Caracas, Venezuela – Sean Penn thanked Venezuelan President Hugo Chavez on Saturday for supporting the actor’s relief organization in Haiti, saying the aid has helped its humanitarian work in distributing medicines.
Chavez met with Penn at the presidential palace and praised the actor’s efforts with his J/P Haitian Relief Organization, which was founded in response to the catastrophic 2010 earthquake in Haiti.
Neither provided details about how much financial assistance Venezuela has provided to the group.
The Oscar-winning actor noted that in addition to Venezuela’s financial help, his organization has also received support from the U.S. military.
Penn called that ironic, adding: “We hope that this kind of collaboration can be an example for future approaches to many other issues” – in spite of limited U.S.-Venezuelan diplomatic contacts.
The U.S. and Venezuela have been without ambassadors since December, when Chavez formally rejected the White House’s nominee for envoy in a diplomatic dispute. The U.S. government revoked the visa of Venezuelan Ambassador Bernardo Alvarez in response.
Saudis firm on ban on demonstrations
Riyadh, Saudi Arabia – Saudi Arabia warned its few but increasingly emboldened political activists Saturday that it would enforce the law banning public demonstrations, providing fresh evidence of the government’s growing nervousness over political unrest among its neighbors and calls for change at home.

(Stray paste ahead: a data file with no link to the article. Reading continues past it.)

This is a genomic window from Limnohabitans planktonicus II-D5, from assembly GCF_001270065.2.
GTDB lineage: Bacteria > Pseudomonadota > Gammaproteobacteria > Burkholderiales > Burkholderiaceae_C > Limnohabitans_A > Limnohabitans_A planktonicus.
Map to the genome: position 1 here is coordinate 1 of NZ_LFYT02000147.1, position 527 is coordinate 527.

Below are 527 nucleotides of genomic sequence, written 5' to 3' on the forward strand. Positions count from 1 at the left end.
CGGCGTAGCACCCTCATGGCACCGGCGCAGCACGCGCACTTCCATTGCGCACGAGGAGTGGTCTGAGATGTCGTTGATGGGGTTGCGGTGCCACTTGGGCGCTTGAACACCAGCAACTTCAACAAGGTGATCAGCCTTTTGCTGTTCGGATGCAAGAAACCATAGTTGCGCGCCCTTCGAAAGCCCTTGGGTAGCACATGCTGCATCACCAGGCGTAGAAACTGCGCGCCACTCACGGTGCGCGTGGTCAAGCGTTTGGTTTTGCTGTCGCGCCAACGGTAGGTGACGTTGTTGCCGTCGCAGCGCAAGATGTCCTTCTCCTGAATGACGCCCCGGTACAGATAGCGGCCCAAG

Saudi Arabia has remained relatively calm as political upheaval has swept the Middle East and North Africa over the last two months. But discontent is lapping at its borders, most notably in Bahrain and Yemen, stoking concerns that widespread calls for change could occur in the kingdom, a key U.S. ally in the region.
The threat to enforce the demonstration ban comes after members of the country’s Shiite Muslim minority staged small protests Friday in the east, calling largely for the release of political prisoners, according to news reports. The east is where much of the kingdom’s oil wealth is located.
Certified president invited to meeting
Abidjan, Ivory Coast – Ivory Coast’s internationally recognized leader Alassane Ouattara said Saturday he will attend a meeting of African Union leaders in Ethiopia this week, in the latest bid to find a resolution to his country’s escalating crisis.
The trip will mark the first time Ouattara will leave a hotel, where he has been under 24-hour U.N. protection since being declared winner of the Nov. 28 election. Results certified by the U.N. indicate Ouattara won by a landslide. But his rival, sitting President Laurent Gbagbo, is refusing to leave office.
A delegation of African leaders was supposed to come to Abidjan on Saturday but canceled abruptly overnight, instead sending a messenger, Jean Ping, the chairman of the AU commission. Ping invited Ouattara to the meeting on Thursday in Ethiopia’s capital.
“Of course I accepted this invitation, and all measures will be taken so that I may go,” Ouattara told reporters.
For him to do so, a U.N. helicopter will be sent to pick him up on the Golf Hotel’s back lawn.
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